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Lighten Up or Tighten Up

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We gotta be productive. That's a given. But how we show up - the state of mind we're in, in order to be productive and the approach we assume - well, that is different for different people.

For example, in the March 2010 issue of Inc., several entrepreneurial leaders shared their productivity secrets. Seth Priebatsch, CEO of SCVNGR, a Boston-based start-up that helps organizations engage people through location-based smartphone games, admits his approach is "Expand my day!" In addition to fully-packed workdays, he comes into the office on weekends, meets with people late at night or early in the morning, reads technical manuals and watches video tutorials late at night - even the last half-hour before sleep. And that works for him. He's very productive. And happy.

So is Krissi Barr, founder of Barr Corporate Success, a business consulting firm in Cincinnati. She said, "If I think something is going to take me an hour, I give myself 40 minutes. By shrinking your mental deadlines, you work faster and with greater focus." That's what I call "tightening up" - pushing harder - with a focused drive. And that works for her. She's productive and happy with her approach.

Question #1. Does that sound like the mode you take on when you need to be productive?

That heads-down, hunkering-hard approach doesn't mesh with other entrepreneurs' styles, however.

Like Scott Lang, CEO of Silver Spring Networks, a California-based developer of smart energy grids. For him, being productive is "being agile." He leaves large blocks of time - up to 50 percent - open in his calendar every day. That wiggle room allows him to be light on his feet, reacting in the moment to opportunities that he may otherwise miss, he thinks, if his calendar was packed too tightly.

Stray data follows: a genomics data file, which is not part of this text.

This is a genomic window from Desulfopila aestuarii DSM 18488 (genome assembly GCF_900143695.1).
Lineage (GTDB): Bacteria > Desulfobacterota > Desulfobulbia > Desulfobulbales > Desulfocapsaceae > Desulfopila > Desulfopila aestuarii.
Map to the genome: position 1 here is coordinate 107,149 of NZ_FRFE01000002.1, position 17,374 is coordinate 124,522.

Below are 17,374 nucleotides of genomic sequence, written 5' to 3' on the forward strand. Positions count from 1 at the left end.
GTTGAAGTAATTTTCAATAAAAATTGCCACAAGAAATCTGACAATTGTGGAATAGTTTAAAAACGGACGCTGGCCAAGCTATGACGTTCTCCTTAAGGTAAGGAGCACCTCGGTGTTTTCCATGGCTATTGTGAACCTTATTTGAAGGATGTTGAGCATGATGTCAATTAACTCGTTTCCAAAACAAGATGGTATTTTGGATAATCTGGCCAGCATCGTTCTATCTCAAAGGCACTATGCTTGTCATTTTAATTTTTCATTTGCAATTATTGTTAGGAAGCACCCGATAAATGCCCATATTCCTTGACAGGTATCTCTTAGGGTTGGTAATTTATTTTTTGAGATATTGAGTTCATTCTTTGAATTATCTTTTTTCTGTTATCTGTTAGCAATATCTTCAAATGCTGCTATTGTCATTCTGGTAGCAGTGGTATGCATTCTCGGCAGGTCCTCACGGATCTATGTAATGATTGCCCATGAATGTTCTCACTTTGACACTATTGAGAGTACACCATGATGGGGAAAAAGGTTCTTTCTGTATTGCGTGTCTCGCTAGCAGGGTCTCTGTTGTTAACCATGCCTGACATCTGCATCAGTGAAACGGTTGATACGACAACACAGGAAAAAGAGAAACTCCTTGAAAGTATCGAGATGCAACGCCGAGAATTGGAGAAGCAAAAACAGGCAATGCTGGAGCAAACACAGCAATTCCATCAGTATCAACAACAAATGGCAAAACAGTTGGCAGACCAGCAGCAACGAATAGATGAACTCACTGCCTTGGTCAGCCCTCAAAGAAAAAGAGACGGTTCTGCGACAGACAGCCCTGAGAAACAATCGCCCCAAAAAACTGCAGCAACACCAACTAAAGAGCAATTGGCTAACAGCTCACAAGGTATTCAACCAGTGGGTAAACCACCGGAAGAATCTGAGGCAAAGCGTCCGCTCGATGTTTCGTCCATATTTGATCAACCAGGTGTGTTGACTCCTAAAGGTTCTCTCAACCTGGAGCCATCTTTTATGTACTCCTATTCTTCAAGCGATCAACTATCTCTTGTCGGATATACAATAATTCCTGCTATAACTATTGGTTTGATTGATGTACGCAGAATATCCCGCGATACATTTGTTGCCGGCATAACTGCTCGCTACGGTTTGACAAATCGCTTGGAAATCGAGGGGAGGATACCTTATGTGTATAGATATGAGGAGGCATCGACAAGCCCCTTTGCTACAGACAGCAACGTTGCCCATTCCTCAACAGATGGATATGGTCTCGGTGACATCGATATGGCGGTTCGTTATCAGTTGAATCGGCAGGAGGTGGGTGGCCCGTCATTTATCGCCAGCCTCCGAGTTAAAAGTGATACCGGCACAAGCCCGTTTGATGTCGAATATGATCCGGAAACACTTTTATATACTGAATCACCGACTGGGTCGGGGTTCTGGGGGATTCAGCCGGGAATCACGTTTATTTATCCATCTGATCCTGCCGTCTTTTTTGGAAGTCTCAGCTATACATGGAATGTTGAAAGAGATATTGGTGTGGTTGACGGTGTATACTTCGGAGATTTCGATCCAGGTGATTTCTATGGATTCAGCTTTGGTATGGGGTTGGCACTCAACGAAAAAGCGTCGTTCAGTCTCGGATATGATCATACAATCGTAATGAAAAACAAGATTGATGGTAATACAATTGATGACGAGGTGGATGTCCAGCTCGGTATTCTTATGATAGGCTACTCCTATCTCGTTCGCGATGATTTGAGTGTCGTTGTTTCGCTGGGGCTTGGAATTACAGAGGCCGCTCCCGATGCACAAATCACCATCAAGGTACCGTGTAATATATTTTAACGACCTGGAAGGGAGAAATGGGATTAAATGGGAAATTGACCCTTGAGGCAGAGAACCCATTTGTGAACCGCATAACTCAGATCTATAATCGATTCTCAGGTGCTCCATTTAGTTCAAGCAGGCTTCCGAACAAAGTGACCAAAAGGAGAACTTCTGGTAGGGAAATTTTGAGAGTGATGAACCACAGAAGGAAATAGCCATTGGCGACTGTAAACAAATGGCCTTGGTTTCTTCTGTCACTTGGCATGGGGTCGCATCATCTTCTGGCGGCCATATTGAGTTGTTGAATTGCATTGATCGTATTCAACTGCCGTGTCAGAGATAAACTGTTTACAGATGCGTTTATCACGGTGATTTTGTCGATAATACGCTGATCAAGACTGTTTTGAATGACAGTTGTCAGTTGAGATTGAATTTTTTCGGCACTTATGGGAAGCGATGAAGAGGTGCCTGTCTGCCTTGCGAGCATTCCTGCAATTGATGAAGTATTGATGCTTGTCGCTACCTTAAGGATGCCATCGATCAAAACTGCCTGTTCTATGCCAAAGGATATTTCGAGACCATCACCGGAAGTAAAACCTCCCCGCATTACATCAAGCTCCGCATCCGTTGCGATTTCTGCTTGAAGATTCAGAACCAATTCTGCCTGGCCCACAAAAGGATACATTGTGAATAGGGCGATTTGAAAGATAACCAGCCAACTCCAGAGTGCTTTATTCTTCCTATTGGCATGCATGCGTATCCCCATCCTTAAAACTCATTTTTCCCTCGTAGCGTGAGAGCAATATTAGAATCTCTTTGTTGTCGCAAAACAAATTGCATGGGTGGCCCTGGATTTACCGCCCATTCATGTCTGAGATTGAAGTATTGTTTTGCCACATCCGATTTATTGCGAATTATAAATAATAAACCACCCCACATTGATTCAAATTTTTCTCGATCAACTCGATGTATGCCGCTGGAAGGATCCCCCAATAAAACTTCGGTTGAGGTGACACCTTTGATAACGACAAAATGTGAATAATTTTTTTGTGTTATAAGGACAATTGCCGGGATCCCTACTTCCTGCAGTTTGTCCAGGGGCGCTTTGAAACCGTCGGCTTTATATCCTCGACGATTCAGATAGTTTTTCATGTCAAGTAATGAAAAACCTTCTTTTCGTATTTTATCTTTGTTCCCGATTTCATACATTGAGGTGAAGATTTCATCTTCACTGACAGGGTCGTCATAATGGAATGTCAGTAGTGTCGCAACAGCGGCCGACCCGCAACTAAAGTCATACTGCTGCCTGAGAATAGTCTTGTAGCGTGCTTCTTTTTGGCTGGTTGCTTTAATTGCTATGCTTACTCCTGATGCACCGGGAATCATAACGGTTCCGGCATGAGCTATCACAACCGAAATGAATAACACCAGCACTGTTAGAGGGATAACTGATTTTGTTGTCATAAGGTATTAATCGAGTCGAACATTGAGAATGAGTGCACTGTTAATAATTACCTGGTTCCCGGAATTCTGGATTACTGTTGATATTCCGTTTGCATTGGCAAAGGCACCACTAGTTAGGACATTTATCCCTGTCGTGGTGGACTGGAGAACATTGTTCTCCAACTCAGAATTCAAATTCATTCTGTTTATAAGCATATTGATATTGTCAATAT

Or Jason Fried, co-founder of 37signals, a Chicago-based software firm, and author of Rework. He thinks of himself as "wildly ambitious and unapologetically lazy." He thinks laziness is the best return on investmetn out there. The opposite of driven, his focus is today. In the now. He, along with his team of 15 colleagues who have millions of users - and millions in profits - don't spend time worrying about what could, might, or may happen. They spend their time on what matters now.

Question #2. Do Scott's and Jason's styles sound more like the mode you settle into when you want to be productive?

Both styles - lightening up and tightening up - work. And there are lots of variations in-between. The secret is figuring out your own approach and then refining it every day.

Now, back to work.

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